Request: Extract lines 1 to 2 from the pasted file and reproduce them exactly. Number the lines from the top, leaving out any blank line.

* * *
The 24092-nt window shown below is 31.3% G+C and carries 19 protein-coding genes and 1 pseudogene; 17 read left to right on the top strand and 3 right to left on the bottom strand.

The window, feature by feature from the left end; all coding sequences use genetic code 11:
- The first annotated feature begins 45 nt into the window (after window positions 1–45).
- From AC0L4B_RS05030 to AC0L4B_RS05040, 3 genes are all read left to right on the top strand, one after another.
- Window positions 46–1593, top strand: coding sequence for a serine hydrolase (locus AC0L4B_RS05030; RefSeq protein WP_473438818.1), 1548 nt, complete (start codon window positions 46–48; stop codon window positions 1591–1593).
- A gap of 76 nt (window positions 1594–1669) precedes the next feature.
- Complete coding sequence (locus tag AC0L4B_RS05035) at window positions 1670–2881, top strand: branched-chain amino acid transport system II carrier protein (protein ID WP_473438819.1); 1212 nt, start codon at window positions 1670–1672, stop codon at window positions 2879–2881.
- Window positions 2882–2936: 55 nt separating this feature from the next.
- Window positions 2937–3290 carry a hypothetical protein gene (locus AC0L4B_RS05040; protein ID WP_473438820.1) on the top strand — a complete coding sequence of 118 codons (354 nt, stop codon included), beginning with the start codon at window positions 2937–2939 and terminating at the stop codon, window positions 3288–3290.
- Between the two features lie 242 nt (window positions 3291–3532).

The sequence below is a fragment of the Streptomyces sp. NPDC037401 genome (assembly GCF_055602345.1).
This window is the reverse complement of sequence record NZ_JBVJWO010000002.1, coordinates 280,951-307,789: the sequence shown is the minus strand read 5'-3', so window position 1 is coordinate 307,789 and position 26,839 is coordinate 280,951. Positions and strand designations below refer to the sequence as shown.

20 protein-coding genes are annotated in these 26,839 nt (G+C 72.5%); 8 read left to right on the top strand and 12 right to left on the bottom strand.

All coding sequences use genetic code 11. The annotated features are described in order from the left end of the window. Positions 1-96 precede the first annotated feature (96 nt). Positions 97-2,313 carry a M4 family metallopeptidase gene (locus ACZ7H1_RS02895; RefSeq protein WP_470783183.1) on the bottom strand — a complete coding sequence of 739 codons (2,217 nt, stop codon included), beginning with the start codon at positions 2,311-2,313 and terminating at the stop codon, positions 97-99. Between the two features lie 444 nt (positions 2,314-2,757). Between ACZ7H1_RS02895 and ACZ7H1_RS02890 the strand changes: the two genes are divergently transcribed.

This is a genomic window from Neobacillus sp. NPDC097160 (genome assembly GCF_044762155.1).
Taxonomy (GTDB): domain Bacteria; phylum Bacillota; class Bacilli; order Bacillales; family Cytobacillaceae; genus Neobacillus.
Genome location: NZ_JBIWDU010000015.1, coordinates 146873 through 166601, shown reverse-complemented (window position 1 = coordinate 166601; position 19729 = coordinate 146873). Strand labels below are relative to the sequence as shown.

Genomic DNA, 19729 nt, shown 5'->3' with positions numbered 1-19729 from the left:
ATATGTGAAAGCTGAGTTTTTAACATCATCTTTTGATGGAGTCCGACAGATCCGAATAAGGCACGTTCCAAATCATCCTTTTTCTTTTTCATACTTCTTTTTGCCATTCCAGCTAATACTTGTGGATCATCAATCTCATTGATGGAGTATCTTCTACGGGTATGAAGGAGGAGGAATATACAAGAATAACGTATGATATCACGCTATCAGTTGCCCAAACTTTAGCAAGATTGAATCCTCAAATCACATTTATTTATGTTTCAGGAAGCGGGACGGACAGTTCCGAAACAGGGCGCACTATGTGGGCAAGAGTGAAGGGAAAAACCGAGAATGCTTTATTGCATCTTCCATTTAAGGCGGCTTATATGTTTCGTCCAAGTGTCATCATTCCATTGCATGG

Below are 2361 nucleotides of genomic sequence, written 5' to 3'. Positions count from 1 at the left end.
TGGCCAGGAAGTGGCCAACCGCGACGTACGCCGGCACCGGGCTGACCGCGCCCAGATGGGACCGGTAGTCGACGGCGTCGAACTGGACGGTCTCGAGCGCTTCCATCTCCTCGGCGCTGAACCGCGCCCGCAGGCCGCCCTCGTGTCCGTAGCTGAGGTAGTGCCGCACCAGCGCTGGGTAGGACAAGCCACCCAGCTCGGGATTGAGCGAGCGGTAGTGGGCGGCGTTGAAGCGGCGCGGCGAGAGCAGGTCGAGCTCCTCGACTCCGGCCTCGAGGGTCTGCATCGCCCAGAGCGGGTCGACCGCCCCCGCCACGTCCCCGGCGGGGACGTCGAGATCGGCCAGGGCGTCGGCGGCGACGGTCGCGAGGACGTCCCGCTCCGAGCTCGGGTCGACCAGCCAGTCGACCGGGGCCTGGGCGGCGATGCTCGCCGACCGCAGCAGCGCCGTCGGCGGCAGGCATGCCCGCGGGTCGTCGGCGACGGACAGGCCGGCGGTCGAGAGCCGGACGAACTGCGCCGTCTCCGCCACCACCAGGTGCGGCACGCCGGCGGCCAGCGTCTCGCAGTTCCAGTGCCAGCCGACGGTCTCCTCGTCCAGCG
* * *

The 24092-nt window shown below is 31.3% G+C and carries 19 protein-coding genes and 1 pseudogene; 17 read left to right on the top strand and 3 right to left on the bottom strand.

The window, feature by feature from the left end; all coding sequences use genetic code 11: